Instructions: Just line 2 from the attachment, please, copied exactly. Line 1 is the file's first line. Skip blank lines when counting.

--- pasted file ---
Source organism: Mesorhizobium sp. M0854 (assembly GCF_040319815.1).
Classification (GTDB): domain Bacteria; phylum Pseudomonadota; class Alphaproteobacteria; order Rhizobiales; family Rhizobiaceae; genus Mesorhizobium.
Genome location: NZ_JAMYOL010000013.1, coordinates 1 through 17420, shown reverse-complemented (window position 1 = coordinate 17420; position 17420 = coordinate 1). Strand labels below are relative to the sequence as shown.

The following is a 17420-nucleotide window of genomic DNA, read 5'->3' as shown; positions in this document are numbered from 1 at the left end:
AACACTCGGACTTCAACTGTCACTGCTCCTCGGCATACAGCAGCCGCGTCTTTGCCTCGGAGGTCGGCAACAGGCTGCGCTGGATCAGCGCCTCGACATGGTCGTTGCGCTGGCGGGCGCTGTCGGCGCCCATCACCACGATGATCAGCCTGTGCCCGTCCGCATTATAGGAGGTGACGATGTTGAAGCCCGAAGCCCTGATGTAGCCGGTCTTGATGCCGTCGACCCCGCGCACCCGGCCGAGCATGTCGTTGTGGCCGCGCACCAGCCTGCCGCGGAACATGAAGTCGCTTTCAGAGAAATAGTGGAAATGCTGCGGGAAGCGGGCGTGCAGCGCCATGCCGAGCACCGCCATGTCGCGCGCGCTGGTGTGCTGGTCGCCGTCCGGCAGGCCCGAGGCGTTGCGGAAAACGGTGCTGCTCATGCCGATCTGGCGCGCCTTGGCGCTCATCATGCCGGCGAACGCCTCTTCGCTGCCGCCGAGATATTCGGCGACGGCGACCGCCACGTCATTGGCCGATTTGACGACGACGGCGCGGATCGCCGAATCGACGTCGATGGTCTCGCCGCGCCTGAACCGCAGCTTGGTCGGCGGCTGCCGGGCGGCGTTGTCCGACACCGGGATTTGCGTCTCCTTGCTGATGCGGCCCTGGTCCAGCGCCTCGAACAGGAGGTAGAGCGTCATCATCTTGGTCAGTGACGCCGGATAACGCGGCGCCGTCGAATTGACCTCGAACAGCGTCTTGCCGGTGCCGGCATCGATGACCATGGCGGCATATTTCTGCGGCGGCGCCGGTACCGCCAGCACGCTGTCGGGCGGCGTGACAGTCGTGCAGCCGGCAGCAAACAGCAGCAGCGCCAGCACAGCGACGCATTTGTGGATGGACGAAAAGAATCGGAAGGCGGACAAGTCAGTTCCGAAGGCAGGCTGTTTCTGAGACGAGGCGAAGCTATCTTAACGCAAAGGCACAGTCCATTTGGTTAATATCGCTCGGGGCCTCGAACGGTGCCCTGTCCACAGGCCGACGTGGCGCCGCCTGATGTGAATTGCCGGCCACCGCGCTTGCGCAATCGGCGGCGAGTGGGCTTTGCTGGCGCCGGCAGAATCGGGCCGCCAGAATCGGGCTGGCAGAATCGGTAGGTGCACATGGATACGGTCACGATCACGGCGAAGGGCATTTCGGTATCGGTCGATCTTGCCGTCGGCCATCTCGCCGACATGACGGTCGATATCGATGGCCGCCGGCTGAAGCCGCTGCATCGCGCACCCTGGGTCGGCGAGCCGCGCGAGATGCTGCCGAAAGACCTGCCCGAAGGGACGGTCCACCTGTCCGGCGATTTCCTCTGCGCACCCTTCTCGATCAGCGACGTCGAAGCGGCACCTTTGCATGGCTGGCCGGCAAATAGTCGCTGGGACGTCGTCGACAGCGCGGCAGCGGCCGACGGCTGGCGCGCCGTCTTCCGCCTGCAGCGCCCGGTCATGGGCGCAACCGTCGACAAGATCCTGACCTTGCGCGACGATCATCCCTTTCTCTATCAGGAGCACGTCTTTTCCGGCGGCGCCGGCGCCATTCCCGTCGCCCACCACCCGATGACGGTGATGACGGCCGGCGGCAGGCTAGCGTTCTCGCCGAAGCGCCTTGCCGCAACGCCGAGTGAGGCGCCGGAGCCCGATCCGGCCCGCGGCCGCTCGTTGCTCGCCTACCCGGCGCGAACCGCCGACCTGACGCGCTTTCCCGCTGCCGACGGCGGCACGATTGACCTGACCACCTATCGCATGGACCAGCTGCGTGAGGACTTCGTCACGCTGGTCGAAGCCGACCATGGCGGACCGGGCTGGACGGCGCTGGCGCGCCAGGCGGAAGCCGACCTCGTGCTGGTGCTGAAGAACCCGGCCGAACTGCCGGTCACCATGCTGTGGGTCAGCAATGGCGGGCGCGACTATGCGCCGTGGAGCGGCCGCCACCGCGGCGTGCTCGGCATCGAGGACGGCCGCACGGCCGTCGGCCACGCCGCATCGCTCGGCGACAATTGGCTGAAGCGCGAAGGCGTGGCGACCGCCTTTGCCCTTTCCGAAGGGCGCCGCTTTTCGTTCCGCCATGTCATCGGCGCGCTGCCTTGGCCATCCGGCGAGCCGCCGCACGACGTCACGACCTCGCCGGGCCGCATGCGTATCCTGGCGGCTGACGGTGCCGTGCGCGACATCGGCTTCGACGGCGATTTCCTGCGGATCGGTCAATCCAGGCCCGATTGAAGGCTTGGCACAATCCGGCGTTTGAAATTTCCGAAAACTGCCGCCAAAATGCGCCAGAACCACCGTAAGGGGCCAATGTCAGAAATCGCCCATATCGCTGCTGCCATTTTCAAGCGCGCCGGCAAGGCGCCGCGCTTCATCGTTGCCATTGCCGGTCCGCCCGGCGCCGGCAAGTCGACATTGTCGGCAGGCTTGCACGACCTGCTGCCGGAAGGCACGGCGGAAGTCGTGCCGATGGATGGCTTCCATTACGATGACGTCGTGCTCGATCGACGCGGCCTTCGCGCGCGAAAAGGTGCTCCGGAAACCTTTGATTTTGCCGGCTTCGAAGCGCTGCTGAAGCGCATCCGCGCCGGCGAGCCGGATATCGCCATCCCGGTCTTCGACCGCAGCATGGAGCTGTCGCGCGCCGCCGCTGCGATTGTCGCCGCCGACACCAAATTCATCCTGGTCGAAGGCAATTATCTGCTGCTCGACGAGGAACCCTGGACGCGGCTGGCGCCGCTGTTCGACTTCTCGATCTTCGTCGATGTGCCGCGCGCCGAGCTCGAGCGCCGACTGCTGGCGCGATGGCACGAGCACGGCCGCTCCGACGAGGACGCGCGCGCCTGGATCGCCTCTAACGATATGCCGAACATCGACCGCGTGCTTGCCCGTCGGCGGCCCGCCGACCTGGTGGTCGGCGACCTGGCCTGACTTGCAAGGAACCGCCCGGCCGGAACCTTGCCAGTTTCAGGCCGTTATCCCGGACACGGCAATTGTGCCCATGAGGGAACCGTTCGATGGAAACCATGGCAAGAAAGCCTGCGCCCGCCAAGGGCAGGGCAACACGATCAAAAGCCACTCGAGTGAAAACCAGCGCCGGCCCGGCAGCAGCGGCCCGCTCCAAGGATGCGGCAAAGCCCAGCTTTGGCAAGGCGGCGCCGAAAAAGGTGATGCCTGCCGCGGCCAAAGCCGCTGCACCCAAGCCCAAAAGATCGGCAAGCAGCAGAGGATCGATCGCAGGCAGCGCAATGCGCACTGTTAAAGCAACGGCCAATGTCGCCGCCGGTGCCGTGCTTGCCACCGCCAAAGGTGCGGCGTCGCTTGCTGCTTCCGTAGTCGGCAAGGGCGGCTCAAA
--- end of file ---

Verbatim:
Classification (GTDB): domain Bacteria; phylum Pseudomonadota; class Alphaproteobacteria; order Rhizobiales; family Rhizobiaceae; genus Mesorhizobium.